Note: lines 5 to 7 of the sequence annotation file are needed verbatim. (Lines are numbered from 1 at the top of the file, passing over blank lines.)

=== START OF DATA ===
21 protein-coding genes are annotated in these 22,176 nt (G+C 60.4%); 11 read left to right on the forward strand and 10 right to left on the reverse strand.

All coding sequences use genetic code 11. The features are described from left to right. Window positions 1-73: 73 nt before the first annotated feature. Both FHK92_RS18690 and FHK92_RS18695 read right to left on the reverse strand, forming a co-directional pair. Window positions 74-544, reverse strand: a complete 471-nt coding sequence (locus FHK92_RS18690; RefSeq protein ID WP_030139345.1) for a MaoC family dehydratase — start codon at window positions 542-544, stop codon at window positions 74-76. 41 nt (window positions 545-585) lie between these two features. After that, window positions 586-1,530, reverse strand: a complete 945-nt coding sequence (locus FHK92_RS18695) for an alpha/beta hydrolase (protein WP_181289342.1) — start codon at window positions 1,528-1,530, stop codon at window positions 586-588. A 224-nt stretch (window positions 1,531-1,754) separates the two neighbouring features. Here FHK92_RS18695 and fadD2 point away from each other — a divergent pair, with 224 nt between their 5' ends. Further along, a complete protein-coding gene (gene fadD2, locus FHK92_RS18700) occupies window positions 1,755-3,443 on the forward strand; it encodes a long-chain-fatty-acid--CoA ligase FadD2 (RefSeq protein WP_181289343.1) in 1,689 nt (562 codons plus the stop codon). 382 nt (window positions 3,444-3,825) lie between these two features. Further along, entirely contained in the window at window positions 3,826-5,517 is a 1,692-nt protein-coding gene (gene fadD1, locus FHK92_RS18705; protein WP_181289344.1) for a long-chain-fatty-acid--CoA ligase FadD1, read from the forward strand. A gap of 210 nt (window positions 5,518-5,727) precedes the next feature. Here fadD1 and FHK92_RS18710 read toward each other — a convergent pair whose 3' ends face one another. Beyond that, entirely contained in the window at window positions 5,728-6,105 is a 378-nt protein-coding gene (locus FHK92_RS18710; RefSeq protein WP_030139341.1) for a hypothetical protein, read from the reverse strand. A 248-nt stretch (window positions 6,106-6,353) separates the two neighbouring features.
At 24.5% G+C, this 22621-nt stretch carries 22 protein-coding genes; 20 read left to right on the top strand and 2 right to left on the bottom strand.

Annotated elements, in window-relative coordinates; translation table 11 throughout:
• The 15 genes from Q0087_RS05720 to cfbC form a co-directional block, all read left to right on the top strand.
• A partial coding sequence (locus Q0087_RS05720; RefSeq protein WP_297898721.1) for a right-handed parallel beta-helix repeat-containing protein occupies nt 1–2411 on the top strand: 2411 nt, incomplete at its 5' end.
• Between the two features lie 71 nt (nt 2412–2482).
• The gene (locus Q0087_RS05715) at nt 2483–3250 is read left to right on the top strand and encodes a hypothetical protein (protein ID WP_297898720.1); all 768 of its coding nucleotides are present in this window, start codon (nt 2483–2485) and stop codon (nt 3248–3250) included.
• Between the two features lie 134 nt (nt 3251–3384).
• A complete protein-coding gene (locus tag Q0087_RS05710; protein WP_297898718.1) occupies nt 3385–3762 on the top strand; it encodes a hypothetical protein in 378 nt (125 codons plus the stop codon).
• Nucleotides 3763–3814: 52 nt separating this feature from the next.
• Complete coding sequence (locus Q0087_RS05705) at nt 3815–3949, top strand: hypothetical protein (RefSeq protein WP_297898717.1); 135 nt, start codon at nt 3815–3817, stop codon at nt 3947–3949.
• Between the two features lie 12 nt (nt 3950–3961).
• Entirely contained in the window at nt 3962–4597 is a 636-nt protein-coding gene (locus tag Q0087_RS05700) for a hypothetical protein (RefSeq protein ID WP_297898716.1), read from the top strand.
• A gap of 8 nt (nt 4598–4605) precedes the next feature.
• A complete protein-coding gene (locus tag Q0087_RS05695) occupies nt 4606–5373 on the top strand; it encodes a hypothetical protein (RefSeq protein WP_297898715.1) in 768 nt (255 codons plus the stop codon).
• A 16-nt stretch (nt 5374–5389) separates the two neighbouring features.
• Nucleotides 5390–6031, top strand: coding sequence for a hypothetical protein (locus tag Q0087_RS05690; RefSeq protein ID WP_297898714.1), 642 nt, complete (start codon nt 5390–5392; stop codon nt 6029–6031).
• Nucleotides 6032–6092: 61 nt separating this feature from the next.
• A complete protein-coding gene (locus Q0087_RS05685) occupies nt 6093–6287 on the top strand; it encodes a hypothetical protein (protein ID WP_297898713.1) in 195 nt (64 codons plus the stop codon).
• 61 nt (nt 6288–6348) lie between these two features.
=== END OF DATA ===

• The 15 genes from Q0087_RS05720 to cfbC form a co-directional block, all read left to right on the top strand.
• A partial coding sequence (locus Q0087_RS05720; RefSeq protein WP_297898721.1) for a right-handed parallel beta-helix repeat-containing protein occupies nt 1–2411 on the top strand: 2411 nt, incomplete at its 5' end.
• Between the two features lie 71 nt (nt 2412–2482).